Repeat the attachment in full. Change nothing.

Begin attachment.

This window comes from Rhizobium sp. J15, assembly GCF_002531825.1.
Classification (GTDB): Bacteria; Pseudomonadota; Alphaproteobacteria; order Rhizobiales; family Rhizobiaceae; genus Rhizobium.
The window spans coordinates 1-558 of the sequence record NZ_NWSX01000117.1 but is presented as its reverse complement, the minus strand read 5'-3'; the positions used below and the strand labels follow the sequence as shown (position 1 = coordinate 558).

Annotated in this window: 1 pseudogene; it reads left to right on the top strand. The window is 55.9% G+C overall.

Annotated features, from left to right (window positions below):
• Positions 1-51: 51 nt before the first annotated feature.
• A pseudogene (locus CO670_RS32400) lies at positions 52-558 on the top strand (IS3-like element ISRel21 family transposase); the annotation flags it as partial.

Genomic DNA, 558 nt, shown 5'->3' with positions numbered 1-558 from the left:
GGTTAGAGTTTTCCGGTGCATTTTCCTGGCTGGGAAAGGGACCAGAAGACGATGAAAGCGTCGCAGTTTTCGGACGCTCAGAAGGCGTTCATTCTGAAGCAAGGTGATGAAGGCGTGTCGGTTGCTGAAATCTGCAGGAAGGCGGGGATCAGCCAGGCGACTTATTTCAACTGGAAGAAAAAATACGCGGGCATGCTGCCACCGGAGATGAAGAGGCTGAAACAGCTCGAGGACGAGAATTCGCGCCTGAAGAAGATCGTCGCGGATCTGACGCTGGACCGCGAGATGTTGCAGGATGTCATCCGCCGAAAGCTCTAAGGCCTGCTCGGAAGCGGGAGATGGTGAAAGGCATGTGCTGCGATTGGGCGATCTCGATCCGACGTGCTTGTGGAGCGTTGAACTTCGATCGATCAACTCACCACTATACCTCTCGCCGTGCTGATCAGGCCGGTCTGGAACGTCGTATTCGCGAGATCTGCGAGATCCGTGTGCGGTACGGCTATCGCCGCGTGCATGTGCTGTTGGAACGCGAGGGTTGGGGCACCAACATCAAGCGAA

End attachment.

This window comes from Rhizobium sp. J15, assembly GCF_002531825.1.
Classification (GTDB): Bacteria; Pseudomonadota; Alphaproteobacteria; order Rhizobiales; family Rhizobiaceae; genus Rhizobium.
The window spans coordinates 1-558 of the sequence record NZ_NWSX01000117.1 but is presented as its reverse complement, the minus strand read 5'-3'; the positions used below and the strand labels follow the sequence as shown (position 1 = coordinate 558).

Annotated in this window: 1 pseudogene; it reads left to right on the top strand. The window is 55.9% G+C overall.

Annotated features, from left to right (window positions below):
• Positions 1-51: 51 nt before the first annotated feature.
• A pseudogene (locus CO670_RS32400) lies at positions 52-558 on the top strand (IS3-like element ISRel21 family transposase); the annotation flags it as partial.

Genomic DNA, 558 nt, shown 5'->3' with positions numbered 1-558 from the left:
GGTTAGAGTTTTCCGGTGCATTTTCCTGGCTGGGAAAGGGACCAGAAGACGATGAAAGCGTCGCAGTTTTCGGACGCTCAGAAGGCGTTCATTCTGAAGCAAGGTGATGAAGGCGTGTCGGTTGCTGAAATCTGCAGGAAGGCGGGGATCAGCCAGGCGACTTATTTCAACTGGAAGAAAAAATACGCGGGCATGCTGCCACCGGAGATGAAGAGGCTGAAACAGCTCGAGGACGAGAATTCGCGCCTGAAGAAGATCGTCGCGGATCTGACGCTGGACCGCGAGATGTTGCAGGATGTCATCCGCCGAAAGCTCTAAGGCCTGCTCGGAAGCGGGAGATGGTGAAAGGCATGTGCTGCGATTGGGCGATCTCGATCCGACGTGCTTGTGGAGCGTTGAACTTCGATCGATCAACTCACCACTATACCTCTCGCCGTGCTGATCAGGCCGGTCTGGAACGTCGTATTCGCGAGATCTGCGAGATCCGTGTGCGGTACGGCTATCGCCGCGTGCATGTGCTGTTGGAACGCGAGGGTTGGGGCACCAACATCAAGCGAA